Diamond Rings gets ambitious

John O’Regan is not ashamed to admit that he wants it all: mass appeal, artistic freedom, and hot uniforms

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      When the Straight calls Diamond Rings on the road in Santa Cruz, California, the talk quite naturally turns to major-league sports-team uniforms. No, really—the topic seems to awaken the Toronto musician’s inner Chatty Cathy, and once he gets rolling, your humble correspondent isn’t about to stop him.

      It turns out that sporting attire has been of interest to Diamond Rings (known to his friends as John O’Regan) since he was a kid. That goes a long way toward explaining why, on recent appearances on the Late Show With David Letterman and The Tonight Show with Jay Leno, the members of his backing band wore identical outfits. The ensemble included a black cap and a matching baseball jacket, with the result splitting the difference between Janet Jackson’s backup dancers circa “Rhythm Nation” and those thugs in N.W.A.

      “Even from a really young age, I’d always be drawing or doodling or planning some sort of fantastic thing,” O’Regan says. “So I spent a lot of time just making up imaginary team uniforms and drawing running shoes and stupid stuff like that. There’s something really great about the aesthetic—it’s bold, it’s direct, and I think, in a way, unifying. You know, that’s what a uniform does, and I think that they get a bit of a bad rap. Uniforms can be just as empowering as they can disempowering. I’ve worked shitty jobs that require you to wear a uniform, and that sucks, but I think when it’s coming more from a team sort of perspective, it can be really liberating and bond people together in a neat way. All my favourite groups have uniforms, whether that’s N.W.A. or Kraftwerk. I think a unified aesthetic really goes a long way in establishing an identity.”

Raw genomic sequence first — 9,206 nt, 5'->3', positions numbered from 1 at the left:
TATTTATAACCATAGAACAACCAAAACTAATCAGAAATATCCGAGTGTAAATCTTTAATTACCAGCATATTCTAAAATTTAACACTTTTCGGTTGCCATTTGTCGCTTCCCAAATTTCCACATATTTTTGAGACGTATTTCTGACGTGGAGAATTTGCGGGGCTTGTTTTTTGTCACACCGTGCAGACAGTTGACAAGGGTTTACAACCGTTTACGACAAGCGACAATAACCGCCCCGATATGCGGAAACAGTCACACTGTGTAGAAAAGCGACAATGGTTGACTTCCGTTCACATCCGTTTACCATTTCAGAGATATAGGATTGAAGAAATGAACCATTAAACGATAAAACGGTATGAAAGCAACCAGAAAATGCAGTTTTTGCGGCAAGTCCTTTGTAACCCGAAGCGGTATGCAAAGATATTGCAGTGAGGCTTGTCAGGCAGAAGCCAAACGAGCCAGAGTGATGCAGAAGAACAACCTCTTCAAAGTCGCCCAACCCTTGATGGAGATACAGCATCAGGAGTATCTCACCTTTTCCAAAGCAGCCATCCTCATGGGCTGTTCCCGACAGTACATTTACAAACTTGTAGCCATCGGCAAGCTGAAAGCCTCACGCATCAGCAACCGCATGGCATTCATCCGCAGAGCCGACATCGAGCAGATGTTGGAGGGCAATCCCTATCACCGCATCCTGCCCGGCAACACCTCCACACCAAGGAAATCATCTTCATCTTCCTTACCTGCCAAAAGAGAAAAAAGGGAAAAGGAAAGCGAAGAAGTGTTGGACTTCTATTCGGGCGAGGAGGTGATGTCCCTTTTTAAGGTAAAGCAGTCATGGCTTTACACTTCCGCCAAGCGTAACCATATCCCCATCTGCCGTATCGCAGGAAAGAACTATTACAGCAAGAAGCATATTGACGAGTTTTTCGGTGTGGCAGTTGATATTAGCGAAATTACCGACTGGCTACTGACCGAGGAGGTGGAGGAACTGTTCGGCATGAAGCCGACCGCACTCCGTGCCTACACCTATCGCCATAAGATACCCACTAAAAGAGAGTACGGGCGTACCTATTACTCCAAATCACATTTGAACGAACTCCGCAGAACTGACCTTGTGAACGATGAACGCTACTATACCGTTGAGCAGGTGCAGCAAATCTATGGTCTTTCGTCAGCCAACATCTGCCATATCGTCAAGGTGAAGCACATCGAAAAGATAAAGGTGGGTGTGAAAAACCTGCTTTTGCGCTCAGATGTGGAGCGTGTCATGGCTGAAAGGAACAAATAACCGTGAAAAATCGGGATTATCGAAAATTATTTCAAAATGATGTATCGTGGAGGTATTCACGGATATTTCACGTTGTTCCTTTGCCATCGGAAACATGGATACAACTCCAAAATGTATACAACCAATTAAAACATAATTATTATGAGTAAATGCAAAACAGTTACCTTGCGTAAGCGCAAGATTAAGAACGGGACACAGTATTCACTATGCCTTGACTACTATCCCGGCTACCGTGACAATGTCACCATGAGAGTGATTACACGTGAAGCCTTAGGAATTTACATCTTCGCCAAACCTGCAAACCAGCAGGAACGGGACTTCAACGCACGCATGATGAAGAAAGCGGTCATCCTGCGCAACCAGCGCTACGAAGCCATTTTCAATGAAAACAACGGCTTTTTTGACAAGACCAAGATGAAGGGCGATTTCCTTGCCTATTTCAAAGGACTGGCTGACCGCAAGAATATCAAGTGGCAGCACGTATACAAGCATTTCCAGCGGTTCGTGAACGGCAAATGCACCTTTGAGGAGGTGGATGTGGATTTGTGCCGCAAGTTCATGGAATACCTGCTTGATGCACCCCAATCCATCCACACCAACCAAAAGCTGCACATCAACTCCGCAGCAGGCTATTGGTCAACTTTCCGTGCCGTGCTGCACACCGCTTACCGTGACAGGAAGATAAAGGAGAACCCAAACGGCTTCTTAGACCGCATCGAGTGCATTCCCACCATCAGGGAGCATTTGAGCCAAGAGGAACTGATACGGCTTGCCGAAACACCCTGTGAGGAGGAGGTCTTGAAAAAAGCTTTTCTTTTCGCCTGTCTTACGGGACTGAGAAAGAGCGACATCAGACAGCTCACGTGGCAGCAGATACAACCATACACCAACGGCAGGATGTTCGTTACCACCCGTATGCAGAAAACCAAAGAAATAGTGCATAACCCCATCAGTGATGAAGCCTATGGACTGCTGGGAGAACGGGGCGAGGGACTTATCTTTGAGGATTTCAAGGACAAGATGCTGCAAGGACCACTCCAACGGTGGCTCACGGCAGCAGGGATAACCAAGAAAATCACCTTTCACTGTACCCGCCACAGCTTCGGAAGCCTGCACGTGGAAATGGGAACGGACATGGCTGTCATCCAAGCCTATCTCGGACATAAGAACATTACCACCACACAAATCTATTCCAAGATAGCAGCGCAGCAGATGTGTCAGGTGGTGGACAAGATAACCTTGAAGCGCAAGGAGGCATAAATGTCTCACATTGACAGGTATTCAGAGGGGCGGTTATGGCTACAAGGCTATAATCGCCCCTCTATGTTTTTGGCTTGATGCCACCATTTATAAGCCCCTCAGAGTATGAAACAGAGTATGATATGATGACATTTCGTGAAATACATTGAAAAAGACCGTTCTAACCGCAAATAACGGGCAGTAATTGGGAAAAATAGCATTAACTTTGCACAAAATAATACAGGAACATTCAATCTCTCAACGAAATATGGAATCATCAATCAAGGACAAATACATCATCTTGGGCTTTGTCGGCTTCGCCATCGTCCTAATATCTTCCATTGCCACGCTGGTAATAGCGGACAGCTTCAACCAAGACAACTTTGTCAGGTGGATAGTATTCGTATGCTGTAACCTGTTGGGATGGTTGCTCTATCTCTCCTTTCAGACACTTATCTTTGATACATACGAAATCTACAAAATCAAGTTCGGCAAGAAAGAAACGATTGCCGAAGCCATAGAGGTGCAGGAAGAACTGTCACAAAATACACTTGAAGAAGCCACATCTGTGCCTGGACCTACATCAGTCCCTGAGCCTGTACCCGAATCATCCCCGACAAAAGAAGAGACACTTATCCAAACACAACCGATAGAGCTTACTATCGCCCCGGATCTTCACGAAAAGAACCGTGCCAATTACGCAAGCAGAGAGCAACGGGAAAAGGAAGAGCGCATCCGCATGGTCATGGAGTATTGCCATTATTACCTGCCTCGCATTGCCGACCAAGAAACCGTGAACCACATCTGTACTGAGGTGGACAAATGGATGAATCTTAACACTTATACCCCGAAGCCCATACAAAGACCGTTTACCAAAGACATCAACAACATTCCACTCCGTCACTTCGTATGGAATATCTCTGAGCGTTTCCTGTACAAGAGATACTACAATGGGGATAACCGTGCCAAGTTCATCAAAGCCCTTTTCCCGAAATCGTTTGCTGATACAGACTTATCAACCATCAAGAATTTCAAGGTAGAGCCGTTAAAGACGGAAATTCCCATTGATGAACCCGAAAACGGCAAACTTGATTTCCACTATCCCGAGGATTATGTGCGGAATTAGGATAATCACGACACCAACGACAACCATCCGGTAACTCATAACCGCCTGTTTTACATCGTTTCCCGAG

You wouldn’t think that would be much of a problem for Diamond Rings. With his signature blond quiff and a propensity for cosmetics that rivals glam-era David Bowie, O’Regan is hard to miss. The music on his sophomore album, Free Dimensional, is equally singular, with the singer’s effortlessly tuneful baritone the focal point of a batch of hook-heavy electro pop. Not that it all sounds the same, mind you. Far from it: “Everything Speaks” will hit Depeche Mode fans squarely in their darkwave-loving hearts, but “Runaway Love” is a guitar-charged rocker and “Day & Night” is an R&B jam set to a Hot 97–approved snap beat.

      “I trust and believe that a lot of music fans are open to a lot of different sounds now,” O’Regan says of his eclectic catalogue. “It’s not just about, ‘Oh, I’m only into punk,’ or ‘I’m only into rock,’ or ‘I’m only into rap.’ No one says that anymore. At least, not many people—especially me. This is just about me trying, as a music fan myself first and foremost, to lay all my cards out on the table, and try a bit of everything I’m into as a fan. And hopefully that comes across.”